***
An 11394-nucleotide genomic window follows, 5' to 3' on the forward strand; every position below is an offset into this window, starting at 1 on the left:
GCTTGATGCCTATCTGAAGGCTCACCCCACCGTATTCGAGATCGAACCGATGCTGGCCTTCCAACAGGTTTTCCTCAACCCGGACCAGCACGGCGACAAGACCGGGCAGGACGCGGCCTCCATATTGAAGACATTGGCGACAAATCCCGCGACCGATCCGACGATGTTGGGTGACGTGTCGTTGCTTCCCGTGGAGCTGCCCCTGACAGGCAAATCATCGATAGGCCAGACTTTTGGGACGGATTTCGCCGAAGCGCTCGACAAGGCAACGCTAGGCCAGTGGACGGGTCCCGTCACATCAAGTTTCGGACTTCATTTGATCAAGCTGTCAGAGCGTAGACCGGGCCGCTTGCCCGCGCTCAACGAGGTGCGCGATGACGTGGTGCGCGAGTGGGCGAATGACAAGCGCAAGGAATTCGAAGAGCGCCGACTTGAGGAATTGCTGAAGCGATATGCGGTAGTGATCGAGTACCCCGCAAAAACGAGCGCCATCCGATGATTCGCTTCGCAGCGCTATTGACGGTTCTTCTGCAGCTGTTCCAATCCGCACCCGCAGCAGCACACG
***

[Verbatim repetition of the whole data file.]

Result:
An 11394-nucleotide genomic window follows, 5' to 3' on the forward strand; every position below is an offset into this window, starting at 1 on the left:
GCTTGATGCCTATCTGAAGGCTCACCCCACCGTATTCGAGATCGAACCGATGCTGGCCTTCCAACAGGTTTTCCTCAACCCGGACCAGCACGGCGACAAGACCGGGCAGGACGCGGCCTCCATATTGAAGACATTGGCGACAAATCCCGCGACCGATCCGACGATGTTGGGTGACGTGTCGTTGCTTCCCGTGGAGCTGCCCCTGACAGGCAAATCATCGATAGGCCAGACTTTTGGGACGGATTTCGCCGAAGCGCTCGACAAGGCAACGCTAGGCCAGTGGACGGGTCCCGTCACATCAAGTTTCGGACTTCATTTGATCAAGCTGTCAGAGCGTAGACCGGGCCGCTTGCCCGCGCTCAACGAGGTGCGCGATGACGTGGTGCGCGAGTGGGCGAATGACAAGCGCAAGGAATTCGAAGAGCGCCGACTTGAGGAATTGCTGAAGCGATATGCGGTAGTGATCGAGTACCCCGCAAAAACGAGCGCCATCCGATGATTCGCTTCGCAGCGCTATTGACGGTTCTTCTGCAGCTGTTCCAATCCGCACCCGCAGCAGCACACG